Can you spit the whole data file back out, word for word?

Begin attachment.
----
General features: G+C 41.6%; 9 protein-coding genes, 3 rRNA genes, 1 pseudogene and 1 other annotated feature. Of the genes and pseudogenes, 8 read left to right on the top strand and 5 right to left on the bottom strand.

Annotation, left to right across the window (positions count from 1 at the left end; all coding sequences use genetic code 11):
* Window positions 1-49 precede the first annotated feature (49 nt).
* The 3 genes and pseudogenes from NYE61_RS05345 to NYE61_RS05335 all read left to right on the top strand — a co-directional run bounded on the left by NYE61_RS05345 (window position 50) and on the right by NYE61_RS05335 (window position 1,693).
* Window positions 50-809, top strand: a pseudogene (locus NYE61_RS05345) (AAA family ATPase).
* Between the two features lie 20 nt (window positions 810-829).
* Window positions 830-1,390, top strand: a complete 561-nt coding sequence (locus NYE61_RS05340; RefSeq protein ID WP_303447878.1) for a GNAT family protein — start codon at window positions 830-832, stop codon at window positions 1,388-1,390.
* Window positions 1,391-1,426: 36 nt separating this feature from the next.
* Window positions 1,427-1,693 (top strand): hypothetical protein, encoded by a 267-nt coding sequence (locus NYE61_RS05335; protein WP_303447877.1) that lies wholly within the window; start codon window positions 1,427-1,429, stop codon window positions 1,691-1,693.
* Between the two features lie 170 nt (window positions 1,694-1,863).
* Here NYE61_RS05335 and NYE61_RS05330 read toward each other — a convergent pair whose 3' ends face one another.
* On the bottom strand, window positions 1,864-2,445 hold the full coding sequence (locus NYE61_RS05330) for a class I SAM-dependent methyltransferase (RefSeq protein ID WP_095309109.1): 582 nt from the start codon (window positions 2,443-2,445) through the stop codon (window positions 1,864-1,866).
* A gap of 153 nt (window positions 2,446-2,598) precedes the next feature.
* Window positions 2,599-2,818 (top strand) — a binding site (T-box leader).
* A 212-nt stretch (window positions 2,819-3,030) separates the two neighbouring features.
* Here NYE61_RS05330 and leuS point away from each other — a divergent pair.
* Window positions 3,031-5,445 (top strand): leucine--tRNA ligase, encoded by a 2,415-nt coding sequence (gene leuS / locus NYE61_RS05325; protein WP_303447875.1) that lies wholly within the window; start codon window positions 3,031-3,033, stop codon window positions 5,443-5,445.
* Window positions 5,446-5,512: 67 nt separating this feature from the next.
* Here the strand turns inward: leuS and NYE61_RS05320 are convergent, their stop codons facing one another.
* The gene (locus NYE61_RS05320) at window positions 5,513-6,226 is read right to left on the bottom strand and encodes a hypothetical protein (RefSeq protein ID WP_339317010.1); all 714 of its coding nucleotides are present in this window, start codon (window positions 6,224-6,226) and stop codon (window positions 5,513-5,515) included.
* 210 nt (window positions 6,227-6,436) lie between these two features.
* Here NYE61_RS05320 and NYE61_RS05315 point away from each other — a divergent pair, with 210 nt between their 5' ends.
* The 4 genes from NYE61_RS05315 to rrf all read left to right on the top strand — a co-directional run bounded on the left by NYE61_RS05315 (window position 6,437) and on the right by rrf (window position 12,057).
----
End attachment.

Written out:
General features: G+C 41.6%; 9 protein-coding genes, 3 rRNA genes, 1 pseudogene and 1 other annotated feature. Of the genes and pseudogenes, 8 read left to right on the top strand and 5 right to left on the bottom strand.

Annotation, left to right across the window (positions count from 1 at the left end; all coding sequences use genetic code 11):
* Window positions 1-49 precede the first annotated feature (49 nt).
* The 3 genes and pseudogenes from NYE61_RS05345 to NYE61_RS05335 all read left to right on the top strand — a co-directional run bounded on the left by NYE61_RS05345 (window position 50) and on the right by NYE61_RS05335 (window position 1,693).
* Window positions 50-809, top strand: a pseudogene (locus NYE61_RS05345) (AAA family ATPase).
* Between the two features lie 20 nt (window positions 810-829).
* Window positions 830-1,390, top strand: a complete 561-nt coding sequence (locus NYE61_RS05340; RefSeq protein ID WP_303447878.1) for a GNAT family protein — start codon at window positions 830-832, stop codon at window positions 1,388-1,390.
* Window positions 1,391-1,426: 36 nt separating this feature from the next.
* Window positions 1,427-1,693 (top strand): hypothetical protein, encoded by a 267-nt coding sequence (locus NYE61_RS05335; protein WP_303447877.1) that lies wholly within the window; start codon window positions 1,427-1,429, stop codon window positions 1,691-1,693.
* Between the two features lie 170 nt (window positions 1,694-1,863).
* Here NYE61_RS05335 and NYE61_RS05330 read toward each other — a convergent pair whose 3' ends face one another.
* On the bottom strand, window positions 1,864-2,445 hold the full coding sequence (locus NYE61_RS05330) for a class I SAM-dependent methyltransferase (RefSeq protein ID WP_095309109.1): 582 nt from the start codon (window positions 2,443-2,445) through the stop codon (window positions 1,864-1,866).
* A gap of 153 nt (window positions 2,446-2,598) precedes the next feature.
* Window positions 2,599-2,818 (top strand) — a binding site (T-box leader).
* A 212-nt stretch (window positions 2,819-3,030) separates the two neighbouring features.
* Here NYE61_RS05330 and leuS point away from each other — a divergent pair.
* Window positions 3,031-5,445 (top strand): leucine--tRNA ligase, encoded by a 2,415-nt coding sequence (gene leuS / locus NYE61_RS05325; protein WP_303447875.1) that lies wholly within the window; start codon window positions 3,031-3,033, stop codon window positions 5,443-5,445.
* Window positions 5,446-5,512: 67 nt separating this feature from the next.
* Here the strand turns inward: leuS and NYE61_RS05320 are convergent, their stop codons facing one another.
* The gene (locus NYE61_RS05320) at window positions 5,513-6,226 is read right to left on the bottom strand and encodes a hypothetical protein (RefSeq protein ID WP_339317010.1); all 714 of its coding nucleotides are present in this window, start codon (window positions 6,224-6,226) and stop codon (window positions 5,513-5,515) included.
* 210 nt (window positions 6,227-6,436) lie between these two features.
* Here NYE61_RS05320 and NYE61_RS05315 point away from each other — a divergent pair, with 210 nt between their 5' ends.
* The 4 genes from NYE61_RS05315 to rrf all read left to right on the top strand — a co-directional run bounded on the left by NYE61_RS05315 (window position 6,437) and on the right by rrf (window position 12,057).